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Re: Auditory vrs. Visual Learning

it must be plain that dyslexic people do hear and see as the rest of us do.
Dyslexia never 'existed' until it was noticed that certain head injury
patients had specific difficulty in reading while their general intellectual
skills were unimpaired, and then that some children displayed similar
symptoms without head injury, i.e. a developmental problem.

I have some references which I will pass on to you refering to
phonological segmentation, short term auditory/phonological memory and visual
tracking tasks. An as yet untested hypothesis is whether dyslexic children
have a general processing problem with quickly changing information, or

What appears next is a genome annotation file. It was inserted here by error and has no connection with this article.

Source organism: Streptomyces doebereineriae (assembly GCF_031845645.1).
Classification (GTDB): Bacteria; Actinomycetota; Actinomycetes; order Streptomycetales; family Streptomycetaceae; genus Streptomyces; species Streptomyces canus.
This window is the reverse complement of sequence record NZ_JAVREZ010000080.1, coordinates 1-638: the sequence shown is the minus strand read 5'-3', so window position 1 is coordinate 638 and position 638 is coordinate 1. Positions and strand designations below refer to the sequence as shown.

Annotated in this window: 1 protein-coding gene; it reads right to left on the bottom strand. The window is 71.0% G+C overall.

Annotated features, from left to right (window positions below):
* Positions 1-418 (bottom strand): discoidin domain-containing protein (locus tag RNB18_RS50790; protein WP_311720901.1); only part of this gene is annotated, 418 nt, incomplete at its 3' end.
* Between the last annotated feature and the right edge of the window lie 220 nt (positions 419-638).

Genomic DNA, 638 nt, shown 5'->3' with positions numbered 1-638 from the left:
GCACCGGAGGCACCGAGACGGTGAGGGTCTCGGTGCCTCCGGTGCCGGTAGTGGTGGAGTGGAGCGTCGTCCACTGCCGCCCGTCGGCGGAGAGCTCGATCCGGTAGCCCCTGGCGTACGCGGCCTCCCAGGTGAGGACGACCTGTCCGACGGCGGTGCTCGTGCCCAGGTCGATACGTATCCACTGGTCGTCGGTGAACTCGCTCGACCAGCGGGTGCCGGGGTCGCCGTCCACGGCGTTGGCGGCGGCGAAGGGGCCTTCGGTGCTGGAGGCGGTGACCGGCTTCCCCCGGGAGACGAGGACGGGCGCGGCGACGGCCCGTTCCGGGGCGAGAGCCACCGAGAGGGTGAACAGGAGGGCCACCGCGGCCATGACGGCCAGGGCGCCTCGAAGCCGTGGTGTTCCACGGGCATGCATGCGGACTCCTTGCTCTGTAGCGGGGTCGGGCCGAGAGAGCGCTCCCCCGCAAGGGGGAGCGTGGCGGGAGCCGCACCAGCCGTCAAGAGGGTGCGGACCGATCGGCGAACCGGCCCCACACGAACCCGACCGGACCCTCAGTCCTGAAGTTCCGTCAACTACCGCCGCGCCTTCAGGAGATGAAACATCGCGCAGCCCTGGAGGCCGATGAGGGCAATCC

whether dyslexic children can be 'sub-typed' into dyseidetic and dysphonetic
readers having processing problems in different sensory areas.

Part of my PhD research is looking into non-speech audio perception to test
the hypothesis of whether the auditory processing problem in dyslexia is
truly phonetic (higher-levle speech specific) or of a more general auditory

Will be in touch with the refs soon,

Kevin L. Baker
Department of Human Communication
De Montfort University, Leicester, LE7 9SU